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No. 90, 26th July 2013

1. Binh Dinh, Vietnam: 110 rare, precious turtles returned to the sea
Follow-up Bulletin No. 83

DATE: 22nd July, 2013

Mr Nguyen Van Minh, head of the volunteer turtle protection team in Nhon Hai commune, Quy Nhon city, Binh Dinh province, reported that 110 hatchlings had hatched and made their way to the ocean in the afternoon of the 22nd of July. He said that each hatchling measured approximately 8 cm in length and 5 cm in width. This clutch of 120 eggs was laid by a turtle coming onshore in the early morning of the 3rd of June. 10 eggs in this particular nest did not hatch. Most hatchlings were able to break the shell by themselves and those that couldn't hatch on their own received some help from the volunteers who dug down to the nest and helped them. There are two sites in Quy Nhon city where turtles often come onshore to lay eggs: Hai Giang beach (Nhon Hai commune) and Hon Kho island (Nhon Ly commune). For both nesting sites volunteer teams were established to protect marine turtles. Tasks of the volunteers include observing nesting turtles and ensuring the safety of turtles coming onshore, protecting the nests and the hatchlings as well as raising awareness and educating people about the conservation of sea turtles.

Link 1 to this web article online (Vietnamese)

Link 2 to this web article online (Vietnamese)

2. Binh Dinh, Vietnam: 59 sea turtles hatched, returned to the sea

DATE: 28th July, 2013

In the night of the 26th of July, 59 sea turtles from a nest on Ngoi beach (Quy Nhon city, Binh Dinh province) have successfully hatched and made their way to the ocean. In total there were 65 eggs in the clutch (nest) but 5 eggs were damaged and one hatchling crushed. This is the second nest from which the sea turtle eggs have successfully hatched on Ngoi Beach. The first nest with 110 hatchlings out of 120 eggs had already hatched earlier in the week. As yet 170 sea turtle hatchlings have emerged on Ngoi beach this year.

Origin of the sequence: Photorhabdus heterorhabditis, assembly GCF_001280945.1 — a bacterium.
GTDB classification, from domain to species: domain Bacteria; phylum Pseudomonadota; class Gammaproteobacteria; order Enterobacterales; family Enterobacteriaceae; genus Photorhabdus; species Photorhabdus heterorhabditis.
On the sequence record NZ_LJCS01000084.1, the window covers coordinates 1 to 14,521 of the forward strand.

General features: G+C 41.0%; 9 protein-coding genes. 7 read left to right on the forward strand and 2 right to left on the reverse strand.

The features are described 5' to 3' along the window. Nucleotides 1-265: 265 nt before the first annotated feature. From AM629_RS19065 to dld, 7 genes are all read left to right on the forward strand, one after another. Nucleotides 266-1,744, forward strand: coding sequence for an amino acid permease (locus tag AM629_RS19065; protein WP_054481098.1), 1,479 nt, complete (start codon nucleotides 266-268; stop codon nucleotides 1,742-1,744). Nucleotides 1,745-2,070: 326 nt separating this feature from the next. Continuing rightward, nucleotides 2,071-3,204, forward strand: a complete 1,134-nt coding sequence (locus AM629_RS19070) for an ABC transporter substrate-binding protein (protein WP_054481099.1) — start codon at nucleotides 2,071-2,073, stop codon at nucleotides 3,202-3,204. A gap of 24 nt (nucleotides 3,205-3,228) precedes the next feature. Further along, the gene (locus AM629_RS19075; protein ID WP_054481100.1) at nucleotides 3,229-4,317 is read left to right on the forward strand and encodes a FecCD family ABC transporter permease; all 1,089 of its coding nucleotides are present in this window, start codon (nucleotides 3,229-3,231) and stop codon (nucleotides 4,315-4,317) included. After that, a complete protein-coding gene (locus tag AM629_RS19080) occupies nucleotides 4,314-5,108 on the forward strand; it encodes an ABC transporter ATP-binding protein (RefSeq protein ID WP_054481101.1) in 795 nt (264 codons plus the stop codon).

Link 1 to this web article online (Vietnamese)

Link 2 to this web article online (Vietnamese)



3. Ocepechelon: Giant Prehistoric Sea Turtle from Morocco

SOURCE: – DATE: 22nd July, 2013

Paleontologists have described a new extinct genus and species of sea turtle that lived in shallow seas about 67 million years ago during Late Cretaceous. The newly discovered turtle, named Ocepechelon bouyai, is one of the biggest marine turtles that ever lived on Earth, according to a study published in the open-access journal PLoS ONE. Ocepechelon is known from an almost complete 28-inch-long (70 cm) skull found in Sidi Chennane area in Morocco's Khouribga Province. Its striking anatomy suggests the turtle was adapted for suction feeding, never seen in known turtles. Ocepechelon shares interesting resemblances with beaked whales. They also share similarities on their feeding apparatus: elongated jaws and a small gape. The snout diameter shows that Ocepechelon was a small-prey hunter and may have fed on small fishes, cephalopods and jellyfishes.

Link to this web article online (English)

© Bardet N et al/C. Letenneur/MNHN/CC-BY

4. Vietnam: 40 endangered species recognized on website

SOURCE: – DATE: 25th July, 2013

On the 25th of July Education for Nature Vietnam (ENV) announced that they will create an online species identification website. ENV has identified 40 critically endangered species that are most commonly seen in cases of illegal hunting, wildlife trafficking and the illegal pet trade. Species on this list include langurs, bears, pangolins, the binturong (Arctictis binturong), the elongated tortoise (Indotestudo elongata), king cobra (Ophiophagus hannah), large Indian civet (Viverra zibetha), Bengal monitor (Varanus bengalensis) and many other species. These species will also be added to the list of species which need further protection in Vietnam.
The website is designed to help people recognizing and identifying endangered species and to notify ENV's wildlife crime hotline as soon as possible. The website will also be a useful resource for ENV's 3800 volunteers in 32 provinces of Vietnam assisting them in their task of protecting wildlife. According to Mr Tran Viet Hung, Vice Director of ENV, hundreds, or even thousands, of wild animals are hunted from their natural habitat every day for the purpose of wildlife consumption, the pet trade and traditional medicine. The estimated value from animal trafficking reaches tens of billions of USD per year, ranking second below drugs.

Link to this web article online (Vietnamese)


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